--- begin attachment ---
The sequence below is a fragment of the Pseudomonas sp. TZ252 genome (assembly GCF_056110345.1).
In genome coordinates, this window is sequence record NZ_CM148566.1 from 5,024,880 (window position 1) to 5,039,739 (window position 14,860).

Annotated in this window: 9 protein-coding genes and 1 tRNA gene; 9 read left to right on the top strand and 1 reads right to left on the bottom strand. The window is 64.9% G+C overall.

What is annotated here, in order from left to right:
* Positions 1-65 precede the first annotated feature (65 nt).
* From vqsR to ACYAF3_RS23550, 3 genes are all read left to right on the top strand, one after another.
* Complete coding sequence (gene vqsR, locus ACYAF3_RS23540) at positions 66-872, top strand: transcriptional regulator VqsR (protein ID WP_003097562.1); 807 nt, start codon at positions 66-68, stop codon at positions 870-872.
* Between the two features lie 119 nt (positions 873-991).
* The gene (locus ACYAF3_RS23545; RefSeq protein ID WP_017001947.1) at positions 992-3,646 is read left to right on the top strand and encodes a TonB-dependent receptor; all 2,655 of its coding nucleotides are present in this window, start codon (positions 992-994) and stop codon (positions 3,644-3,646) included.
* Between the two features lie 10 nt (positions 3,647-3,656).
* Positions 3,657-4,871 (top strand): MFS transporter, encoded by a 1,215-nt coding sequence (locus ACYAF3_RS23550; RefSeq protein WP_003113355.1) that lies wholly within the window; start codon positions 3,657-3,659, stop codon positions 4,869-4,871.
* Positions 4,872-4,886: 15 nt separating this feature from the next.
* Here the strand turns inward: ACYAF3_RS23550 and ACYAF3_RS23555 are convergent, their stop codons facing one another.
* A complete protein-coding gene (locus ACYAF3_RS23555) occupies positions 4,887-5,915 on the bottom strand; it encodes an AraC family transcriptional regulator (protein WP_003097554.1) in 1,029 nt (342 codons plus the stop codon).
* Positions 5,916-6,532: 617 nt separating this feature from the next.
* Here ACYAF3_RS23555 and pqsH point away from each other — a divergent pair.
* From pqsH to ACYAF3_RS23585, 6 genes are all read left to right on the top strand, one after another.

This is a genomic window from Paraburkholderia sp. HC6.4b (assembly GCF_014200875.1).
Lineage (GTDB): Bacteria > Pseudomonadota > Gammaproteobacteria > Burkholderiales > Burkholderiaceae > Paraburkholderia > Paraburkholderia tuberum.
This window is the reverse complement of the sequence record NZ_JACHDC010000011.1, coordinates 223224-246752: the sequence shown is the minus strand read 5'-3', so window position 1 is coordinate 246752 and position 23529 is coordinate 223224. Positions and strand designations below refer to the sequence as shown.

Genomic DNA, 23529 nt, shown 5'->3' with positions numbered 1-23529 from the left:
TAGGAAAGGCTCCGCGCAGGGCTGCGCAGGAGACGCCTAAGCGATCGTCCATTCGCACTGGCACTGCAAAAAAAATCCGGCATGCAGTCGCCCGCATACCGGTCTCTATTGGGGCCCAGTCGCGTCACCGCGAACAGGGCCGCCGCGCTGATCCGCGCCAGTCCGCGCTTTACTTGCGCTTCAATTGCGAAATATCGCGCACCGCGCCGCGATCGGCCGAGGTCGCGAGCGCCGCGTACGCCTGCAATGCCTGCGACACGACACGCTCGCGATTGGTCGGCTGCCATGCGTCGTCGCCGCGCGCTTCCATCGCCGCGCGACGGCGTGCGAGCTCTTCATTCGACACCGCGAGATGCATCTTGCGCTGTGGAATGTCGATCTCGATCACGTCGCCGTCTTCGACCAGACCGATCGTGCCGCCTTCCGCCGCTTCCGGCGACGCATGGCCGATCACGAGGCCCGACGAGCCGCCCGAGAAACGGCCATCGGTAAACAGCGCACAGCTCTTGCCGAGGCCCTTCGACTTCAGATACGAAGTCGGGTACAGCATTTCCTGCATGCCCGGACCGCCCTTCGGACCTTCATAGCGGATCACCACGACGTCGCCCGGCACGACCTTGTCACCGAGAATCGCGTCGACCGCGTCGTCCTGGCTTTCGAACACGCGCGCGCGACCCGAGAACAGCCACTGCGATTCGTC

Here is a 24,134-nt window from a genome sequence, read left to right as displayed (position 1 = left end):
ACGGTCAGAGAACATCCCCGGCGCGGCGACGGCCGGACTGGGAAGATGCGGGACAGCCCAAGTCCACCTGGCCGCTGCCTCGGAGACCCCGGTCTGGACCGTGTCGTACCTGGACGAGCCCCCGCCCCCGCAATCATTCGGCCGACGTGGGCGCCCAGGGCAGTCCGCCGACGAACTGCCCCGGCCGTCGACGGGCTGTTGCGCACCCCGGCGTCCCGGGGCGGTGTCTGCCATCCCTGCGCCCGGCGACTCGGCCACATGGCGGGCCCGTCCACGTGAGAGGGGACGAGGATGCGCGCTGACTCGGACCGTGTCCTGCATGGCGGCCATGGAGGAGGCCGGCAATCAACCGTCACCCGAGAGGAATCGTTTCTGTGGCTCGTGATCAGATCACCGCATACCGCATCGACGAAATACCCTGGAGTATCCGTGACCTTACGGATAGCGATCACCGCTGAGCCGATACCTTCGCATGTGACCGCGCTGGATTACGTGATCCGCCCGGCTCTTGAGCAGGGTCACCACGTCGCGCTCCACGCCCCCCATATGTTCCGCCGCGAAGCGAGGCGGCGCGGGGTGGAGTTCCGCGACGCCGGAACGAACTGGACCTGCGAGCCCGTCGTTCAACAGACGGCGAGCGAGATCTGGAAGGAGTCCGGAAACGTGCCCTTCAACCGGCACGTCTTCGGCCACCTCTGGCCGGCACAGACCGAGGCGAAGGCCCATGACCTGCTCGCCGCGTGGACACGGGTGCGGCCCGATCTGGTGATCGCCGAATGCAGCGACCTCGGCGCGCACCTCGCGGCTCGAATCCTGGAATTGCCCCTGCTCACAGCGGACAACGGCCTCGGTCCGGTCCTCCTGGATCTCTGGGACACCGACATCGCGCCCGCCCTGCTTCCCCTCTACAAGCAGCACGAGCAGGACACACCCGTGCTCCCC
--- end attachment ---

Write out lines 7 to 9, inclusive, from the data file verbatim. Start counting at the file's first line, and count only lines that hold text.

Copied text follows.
* Complete coding sequence (gene vqsR, locus ACYAF3_RS23540) at positions 66-872, top strand: transcriptional regulator VqsR (protein ID WP_003097562.1); 807 nt, start codon at positions 66-68, stop codon at positions 870-872.
* Between the two features lie 119 nt (positions 873-991).
* The gene (locus ACYAF3_RS23545; RefSeq protein ID WP_017001947.1) at positions 992-3,646 is read left to right on the top strand and encodes a TonB-dependent receptor; all 2,655 of its coding nucleotides are present in this window, start codon (positions 992-994) and stop codon (positions 3,644-3,646) included.